Saturday Night Live veteran Norm Macdonald has died following a private battle with cancer. He was 61.
Macdonald was reportedly battling an undisclosed cancer for almost a decade, which he chose not to disclose to friends, family or fans.
“He was most proud of his comedy,” Macdonald’s longtime producing partner and friend Lori Jo Hoekstra told Deadline. “He never wanted the diagnosis to affect the way the audience or any of his loved ones saw him. Norm was a pure comic. He once wrote that ‘a joke should catch someone by surprise, it should never pander.’ He certainly never pandered. Norm will be missed terribly.”
Macdonald was an SNL fixture from 1993 to 1998, and served as sole anchor of Weekend Update for three seasons. As for his sketch work, he’s perhaps best remembered for playing Burt Reynolds, foe of Will Ferrell’s Alex Trebek, on Celebrity Jeopardy!
“Today is a sad day,” a SNL spokesperson said in a statement. “All of us here at SNL mourn the loss of Norm Macdonald, one of the most impactful comedic voices of his or any other generation. There are so many things that we’ll miss about Norm — from his unflinching integrity to his generosity to his consistent ability to surprise. But most of all, he was just plain funny. No one was funny like Norm.”
Prior to SNL, Macdonald was a contestant on Star Search in 1990, then went on to write for ABC’s Roseanne during the 1992-93 season.
Following SNL, Macdonald headlined ABC’s The Norm Show, which ran for three seasons between 1999 and 2001. He also recurred as Rusty Heck on fellow ABC comedy The Middle. More recently, he hosted the Netflix talk show Norm Macdonald Has a Show, and voiced Yaphit on the Fox-turned-Hulu sci-fi saga The Orville.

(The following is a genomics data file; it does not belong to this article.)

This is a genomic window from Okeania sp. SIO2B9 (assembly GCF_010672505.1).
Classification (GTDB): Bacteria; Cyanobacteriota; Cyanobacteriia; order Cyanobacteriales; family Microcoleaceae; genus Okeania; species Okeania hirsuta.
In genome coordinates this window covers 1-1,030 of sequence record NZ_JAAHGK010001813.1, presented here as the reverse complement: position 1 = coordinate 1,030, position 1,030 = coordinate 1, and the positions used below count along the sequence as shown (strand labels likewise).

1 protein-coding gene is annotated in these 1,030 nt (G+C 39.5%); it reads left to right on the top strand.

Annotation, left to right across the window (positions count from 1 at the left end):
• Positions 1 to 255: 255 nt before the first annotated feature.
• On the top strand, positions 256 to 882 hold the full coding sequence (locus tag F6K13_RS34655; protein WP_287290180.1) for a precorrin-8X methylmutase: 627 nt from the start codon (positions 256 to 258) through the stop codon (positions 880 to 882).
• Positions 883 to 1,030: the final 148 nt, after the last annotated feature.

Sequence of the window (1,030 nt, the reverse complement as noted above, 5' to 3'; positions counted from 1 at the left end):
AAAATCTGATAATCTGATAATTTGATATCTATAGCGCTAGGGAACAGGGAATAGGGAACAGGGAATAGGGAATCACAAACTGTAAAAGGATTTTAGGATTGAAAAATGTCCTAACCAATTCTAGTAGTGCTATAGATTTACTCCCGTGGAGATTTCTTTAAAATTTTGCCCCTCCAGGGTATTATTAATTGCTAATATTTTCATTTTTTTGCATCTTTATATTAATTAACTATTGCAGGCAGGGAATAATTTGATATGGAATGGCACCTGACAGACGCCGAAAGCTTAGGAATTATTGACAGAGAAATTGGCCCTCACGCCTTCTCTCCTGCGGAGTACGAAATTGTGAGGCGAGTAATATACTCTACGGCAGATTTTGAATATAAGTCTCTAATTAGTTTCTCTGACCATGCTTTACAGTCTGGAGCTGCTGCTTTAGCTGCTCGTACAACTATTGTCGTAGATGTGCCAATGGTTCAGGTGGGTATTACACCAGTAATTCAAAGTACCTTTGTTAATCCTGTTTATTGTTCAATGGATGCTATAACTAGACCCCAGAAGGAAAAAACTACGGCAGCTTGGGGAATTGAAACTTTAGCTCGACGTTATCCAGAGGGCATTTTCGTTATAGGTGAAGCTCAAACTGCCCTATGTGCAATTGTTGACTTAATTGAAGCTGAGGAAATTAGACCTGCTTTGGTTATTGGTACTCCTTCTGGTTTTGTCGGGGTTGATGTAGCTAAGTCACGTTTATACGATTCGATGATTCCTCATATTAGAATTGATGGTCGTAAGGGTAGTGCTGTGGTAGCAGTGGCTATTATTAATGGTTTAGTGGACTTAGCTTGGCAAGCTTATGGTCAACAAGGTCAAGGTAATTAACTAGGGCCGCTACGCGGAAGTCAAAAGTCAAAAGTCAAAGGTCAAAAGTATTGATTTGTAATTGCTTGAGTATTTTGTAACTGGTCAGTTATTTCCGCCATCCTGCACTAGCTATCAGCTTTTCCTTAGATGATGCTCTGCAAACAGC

On the big screen, he appeared in the cult classic Dirty Work, as well as several Adam Sandler films, including Billy Madison, Grown Ups, Jack and Jill and The Ridiculous 6.
Macdonald was also a frequent late-night guest. He appeared 24 times on CBS’ The Late Show With David Letterman, and 25 times opposite Conan O’Brien (across NBC’s Late Night and The Tonight Show, and TBS’ Conan).
“In every important way, in the world of stand-up, Norm was the best. An opinion shared by me and all peers,” Letterman said in a statement. “Always up to something, never certain, until his matter-of-fact delivery leveled you. I was always delighted by his bizarre mind and earnest gaze. (I’m trying to avoid using the phrase, “twinkle in his eyes.”) He was a lifetime Cy Young winner in comedy. Gone, but impossible to forget.”
O’Brien also eulogized Macdonald on Twitter, writing: “I am absolutely devastated about Norm Macdonald. Norm had the most unique comedic voice I have ever encountered and he was so relentlessly and uncompromisingly funny. I will never laugh that hard again. I’m so sad for all of us today.”